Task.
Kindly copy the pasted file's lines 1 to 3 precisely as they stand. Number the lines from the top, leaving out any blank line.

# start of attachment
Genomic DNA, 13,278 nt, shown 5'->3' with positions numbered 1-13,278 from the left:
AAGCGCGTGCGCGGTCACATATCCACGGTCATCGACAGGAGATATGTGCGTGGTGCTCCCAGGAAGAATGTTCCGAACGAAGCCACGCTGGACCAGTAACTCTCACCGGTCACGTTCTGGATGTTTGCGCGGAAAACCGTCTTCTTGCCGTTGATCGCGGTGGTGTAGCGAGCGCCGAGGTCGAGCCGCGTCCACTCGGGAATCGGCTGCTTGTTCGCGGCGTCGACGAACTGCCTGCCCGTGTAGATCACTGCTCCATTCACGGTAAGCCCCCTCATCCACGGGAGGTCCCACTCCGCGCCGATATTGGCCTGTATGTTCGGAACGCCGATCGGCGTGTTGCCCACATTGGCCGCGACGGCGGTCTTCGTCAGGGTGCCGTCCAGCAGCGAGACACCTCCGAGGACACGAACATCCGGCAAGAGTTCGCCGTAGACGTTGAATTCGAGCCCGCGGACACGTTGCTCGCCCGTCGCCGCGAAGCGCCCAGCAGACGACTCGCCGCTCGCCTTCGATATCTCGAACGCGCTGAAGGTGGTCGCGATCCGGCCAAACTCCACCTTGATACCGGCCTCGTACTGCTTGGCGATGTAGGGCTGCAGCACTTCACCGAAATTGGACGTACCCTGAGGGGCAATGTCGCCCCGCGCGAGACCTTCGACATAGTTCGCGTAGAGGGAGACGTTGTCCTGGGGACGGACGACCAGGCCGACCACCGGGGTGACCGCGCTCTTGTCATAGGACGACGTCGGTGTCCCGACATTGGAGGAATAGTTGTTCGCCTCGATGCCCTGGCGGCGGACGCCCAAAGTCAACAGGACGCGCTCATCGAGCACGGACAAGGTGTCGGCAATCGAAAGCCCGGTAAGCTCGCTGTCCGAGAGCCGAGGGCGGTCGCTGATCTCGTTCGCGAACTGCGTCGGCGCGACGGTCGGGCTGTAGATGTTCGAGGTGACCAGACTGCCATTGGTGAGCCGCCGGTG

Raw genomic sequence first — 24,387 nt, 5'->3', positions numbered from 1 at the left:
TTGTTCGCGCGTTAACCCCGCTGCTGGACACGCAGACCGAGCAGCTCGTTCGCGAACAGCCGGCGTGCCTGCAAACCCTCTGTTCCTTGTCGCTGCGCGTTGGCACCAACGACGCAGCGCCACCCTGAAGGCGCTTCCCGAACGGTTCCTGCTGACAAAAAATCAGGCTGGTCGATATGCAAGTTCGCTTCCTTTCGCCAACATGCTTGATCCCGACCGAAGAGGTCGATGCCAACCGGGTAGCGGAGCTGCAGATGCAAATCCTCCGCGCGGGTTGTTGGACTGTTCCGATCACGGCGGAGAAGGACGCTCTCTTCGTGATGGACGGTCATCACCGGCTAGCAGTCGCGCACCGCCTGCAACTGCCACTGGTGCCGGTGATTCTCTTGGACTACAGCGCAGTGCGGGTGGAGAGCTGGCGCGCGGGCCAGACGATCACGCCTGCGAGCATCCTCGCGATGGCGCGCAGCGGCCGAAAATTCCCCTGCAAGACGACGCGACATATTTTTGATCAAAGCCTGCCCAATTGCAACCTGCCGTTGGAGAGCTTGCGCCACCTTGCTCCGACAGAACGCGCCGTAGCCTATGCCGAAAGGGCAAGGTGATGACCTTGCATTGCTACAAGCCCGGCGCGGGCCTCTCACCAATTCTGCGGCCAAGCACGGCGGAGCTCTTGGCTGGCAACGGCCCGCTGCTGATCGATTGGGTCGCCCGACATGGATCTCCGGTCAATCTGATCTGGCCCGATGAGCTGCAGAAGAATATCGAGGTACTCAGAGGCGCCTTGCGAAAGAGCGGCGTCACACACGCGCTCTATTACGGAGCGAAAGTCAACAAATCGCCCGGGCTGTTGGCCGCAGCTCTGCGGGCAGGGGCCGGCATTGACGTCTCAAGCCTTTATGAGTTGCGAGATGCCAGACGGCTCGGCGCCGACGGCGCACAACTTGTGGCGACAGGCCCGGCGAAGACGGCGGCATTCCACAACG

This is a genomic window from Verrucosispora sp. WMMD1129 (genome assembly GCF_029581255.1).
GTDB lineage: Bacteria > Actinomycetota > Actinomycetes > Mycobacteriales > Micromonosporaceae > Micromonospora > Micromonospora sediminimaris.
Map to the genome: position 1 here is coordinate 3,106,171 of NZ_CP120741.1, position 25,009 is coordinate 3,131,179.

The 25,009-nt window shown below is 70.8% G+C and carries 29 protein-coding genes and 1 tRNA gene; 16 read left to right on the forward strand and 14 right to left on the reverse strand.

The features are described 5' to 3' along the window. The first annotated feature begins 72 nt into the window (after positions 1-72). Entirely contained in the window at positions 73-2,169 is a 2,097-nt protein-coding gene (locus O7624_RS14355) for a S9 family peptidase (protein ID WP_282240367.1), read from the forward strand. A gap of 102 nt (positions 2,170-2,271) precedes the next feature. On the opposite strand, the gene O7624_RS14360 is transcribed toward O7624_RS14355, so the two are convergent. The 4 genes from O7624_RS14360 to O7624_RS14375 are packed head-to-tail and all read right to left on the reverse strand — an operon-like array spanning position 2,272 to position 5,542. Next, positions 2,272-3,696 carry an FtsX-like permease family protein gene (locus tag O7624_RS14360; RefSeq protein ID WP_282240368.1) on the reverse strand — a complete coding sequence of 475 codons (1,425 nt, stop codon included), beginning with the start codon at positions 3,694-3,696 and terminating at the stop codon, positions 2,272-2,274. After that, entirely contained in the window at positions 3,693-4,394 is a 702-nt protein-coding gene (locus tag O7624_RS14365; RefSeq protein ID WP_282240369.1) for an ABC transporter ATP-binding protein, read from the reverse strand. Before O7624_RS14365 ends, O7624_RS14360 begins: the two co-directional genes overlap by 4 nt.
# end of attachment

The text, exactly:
Genomic DNA, 13,278 nt, shown 5'->3' with positions numbered 1-13,278 from the left:
AAGCGCGTGCGCGGTCACATATCCACGGTCATCGACAGGAGATATGTGCGTGGTGCTCCCAGGAAGAATGTTCCGAACGAAGCCACGCTGGACCAGTAACTCTCACCGGTCACGTTCTGGATGTTTGCGCGGAAAACCGTCTTCTTGCCGTTGATCGCGGTGGTGTAGCGAGCGCCGAGGTCGAGCCGCGTCCACTCGGGAATCGGCTGCTTGTTCGCGGCGTCGACGAACTGCCTGCCCGTGTAGATCACTGCTCCATTCACGGTAAGCCCCCTCATCCACGGGAGGTCCCACTCCGCGCCGATATTGGCCTGTATGTTCGGAACGCCGATCGGCGTGTTGCCCACATTGGCCGCGACGGCGGTCTTCGTCAGGGTGCCGTCCAGCAGCGAGACACCTCCGAGGACACGAACATCCGGCAAGAGTTCGCCGTAGACGTTGAATTCGAGCCCGCGGACACGTTGCTCGCCCGTCGCCGCGAAGCGCCCAGCAGACGACTCGCCGCTCGCCTTCGATATCTCGAACGCGCTGAAGGTGGTCGCGATCCGGCCAAACTCCACCTTGATACCGGCCTCGTACTGCTTGGCGATGTAGGGCTGCAGCACTTCACCGAAATTGGACGTACCCTGAGGGGCAATGTCGCCCCGCGCGAGACCTTCGACATAGTTCGCGTAGAGGGAGACGTTGTCCTGGGGACGGACGACCAGGCCGACCACCGGGGTGACCGCGCTCTTGTCATAGGACGACGTCGGTGTCCCGACATTGGAGGAATAGTTGTTCGCCTCGATGCCCTGGCGGCGGACGCCCAAAGTCAACAGGACGCGCTCATCGAGCACGGACAAGGTGTCGGCAATCGAAAGCCCGGTAAGCTCGCTGTCCGAGAGCCGAGGGCGGTCGCTGATCTCGTTCGCGAACTGCGTCGGCGCGACGGTCGGGCTGTAGATGTTCGAGGTGACCAGACTGCCATTGGTGAGCCGCCGGTG

Raw genomic sequence first — 24,387 nt, 5'->3', positions numbered from 1 at the left: